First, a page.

The European Union Parliament has approved new financial oversight institutions aimed at preventing another financial crisis like the one that led to massive bank bailouts at taxpayer expense.
The parliament overwhelmingly backed the plan to set up watchdog boards for the financial markets, banking and insurance sectors in addition to a European board to make sure the EU can avoid new crises.
The institutions should become active at the beginning of next year.
Parliamentary approval in Strasbourg, France, was the last hurdle for the plans, which were hailed as a major step forward in EU-wide financial management. The EU member states had already approved them earlier this month.
"This is a historic watershed," said Finance Minister Didier Reynders of Belgium, which currently holds the EU presidency.
Key in the setup is the Frankfurt-based European Systemic Risk Board which will have to make sure the EU as a whole will be much better prepared to contain any financial crisis. It comes after near financial collapse in Greece last spring threatened the stability of the euro currency itself.
Financial Services Commissioner Michel Barnier said that the measures should "allow to avoid a recurrence of severe crises, protect consumers who are also taxpayers and feed sustainable economic growth."
"We should not forget that we mobilized 17 percent of our gross domestic product to save the financial sector. Banks have to pay for banks," Barnier added.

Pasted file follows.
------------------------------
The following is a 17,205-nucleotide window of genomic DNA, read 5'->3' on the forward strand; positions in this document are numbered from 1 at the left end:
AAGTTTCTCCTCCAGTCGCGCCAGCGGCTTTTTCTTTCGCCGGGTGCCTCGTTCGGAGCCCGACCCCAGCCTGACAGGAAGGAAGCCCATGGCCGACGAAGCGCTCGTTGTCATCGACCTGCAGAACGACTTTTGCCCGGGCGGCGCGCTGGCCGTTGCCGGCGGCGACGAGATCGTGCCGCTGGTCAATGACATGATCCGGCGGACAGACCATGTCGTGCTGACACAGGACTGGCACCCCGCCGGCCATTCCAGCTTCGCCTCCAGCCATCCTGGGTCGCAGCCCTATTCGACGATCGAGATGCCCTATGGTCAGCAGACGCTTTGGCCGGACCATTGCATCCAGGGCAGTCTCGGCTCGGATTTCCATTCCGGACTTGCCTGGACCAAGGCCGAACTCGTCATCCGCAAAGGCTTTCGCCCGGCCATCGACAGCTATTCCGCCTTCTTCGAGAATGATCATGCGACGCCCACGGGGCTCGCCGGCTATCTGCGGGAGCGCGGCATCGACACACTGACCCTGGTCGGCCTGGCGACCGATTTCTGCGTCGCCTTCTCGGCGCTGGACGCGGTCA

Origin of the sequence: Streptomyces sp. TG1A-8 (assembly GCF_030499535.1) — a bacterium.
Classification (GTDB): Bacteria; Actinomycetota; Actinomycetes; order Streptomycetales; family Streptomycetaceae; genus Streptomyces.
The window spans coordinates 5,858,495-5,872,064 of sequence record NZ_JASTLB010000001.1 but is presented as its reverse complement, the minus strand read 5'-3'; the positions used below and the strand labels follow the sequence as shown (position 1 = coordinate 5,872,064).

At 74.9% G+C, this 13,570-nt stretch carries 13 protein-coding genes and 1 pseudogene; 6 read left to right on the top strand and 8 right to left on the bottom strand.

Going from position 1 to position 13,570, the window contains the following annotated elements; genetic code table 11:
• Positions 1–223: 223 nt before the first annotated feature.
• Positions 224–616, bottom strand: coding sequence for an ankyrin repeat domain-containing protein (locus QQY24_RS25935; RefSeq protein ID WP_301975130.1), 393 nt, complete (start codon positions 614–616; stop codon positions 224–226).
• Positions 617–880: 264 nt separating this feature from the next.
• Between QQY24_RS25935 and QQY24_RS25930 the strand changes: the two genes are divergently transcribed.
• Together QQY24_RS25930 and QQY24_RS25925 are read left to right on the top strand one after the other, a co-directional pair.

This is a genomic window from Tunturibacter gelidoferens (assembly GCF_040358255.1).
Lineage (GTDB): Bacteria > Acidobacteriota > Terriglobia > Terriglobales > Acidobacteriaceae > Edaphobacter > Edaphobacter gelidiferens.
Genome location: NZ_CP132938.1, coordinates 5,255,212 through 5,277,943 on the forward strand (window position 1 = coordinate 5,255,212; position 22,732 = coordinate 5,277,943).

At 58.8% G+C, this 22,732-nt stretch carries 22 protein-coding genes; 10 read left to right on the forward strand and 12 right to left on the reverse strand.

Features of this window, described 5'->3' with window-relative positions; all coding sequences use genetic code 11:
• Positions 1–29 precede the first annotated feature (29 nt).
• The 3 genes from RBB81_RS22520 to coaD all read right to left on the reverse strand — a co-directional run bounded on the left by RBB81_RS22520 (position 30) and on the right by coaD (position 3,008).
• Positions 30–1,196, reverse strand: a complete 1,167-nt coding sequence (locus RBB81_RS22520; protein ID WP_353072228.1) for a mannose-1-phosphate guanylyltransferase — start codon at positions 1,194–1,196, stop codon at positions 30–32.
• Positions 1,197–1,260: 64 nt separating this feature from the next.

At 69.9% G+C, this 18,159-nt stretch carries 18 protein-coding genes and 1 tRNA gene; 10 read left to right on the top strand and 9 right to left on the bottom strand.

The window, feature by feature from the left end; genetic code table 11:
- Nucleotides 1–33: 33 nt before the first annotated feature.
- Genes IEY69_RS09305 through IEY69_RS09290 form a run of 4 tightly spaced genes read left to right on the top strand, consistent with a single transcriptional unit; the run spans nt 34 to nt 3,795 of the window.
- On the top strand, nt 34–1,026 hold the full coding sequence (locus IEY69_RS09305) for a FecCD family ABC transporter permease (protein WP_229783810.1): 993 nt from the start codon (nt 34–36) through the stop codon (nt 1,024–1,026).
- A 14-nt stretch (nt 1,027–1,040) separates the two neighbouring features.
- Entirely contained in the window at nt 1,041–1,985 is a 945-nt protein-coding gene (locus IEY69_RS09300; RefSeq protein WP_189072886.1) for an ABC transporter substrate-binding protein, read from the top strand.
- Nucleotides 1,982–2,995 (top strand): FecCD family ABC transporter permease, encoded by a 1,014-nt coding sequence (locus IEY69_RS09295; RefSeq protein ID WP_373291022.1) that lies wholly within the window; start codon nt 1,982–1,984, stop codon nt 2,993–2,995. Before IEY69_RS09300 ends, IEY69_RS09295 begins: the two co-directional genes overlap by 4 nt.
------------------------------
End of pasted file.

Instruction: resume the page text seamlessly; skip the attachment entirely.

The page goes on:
Britain has said that the plans will continue to yield enough independence to companies in the City of London — the British capital's financial district — and to the government for controlling and setting its budget.
"There was no other solution than more Europe, as financial supervision could no longer stay in the hands of national watchdogs whose authority ends at their national borders," said legislator Jose Manuel Garcia-Margallo of the EPP party, the biggest in parliament.
The EU plan reflects moves in the United States, where a council of regulators led by Treasury Secretary Tim Geithner is to monitor threats to the financial system. The U.S. has also created a new consumer financial protection bureau within the Federal Reserve to write and enforce new regulations covering lending and credit.
Garcia-Margallo said that the supervisory boards will be able to settle dispute between member states and impose temporary bans on certain risky activities.
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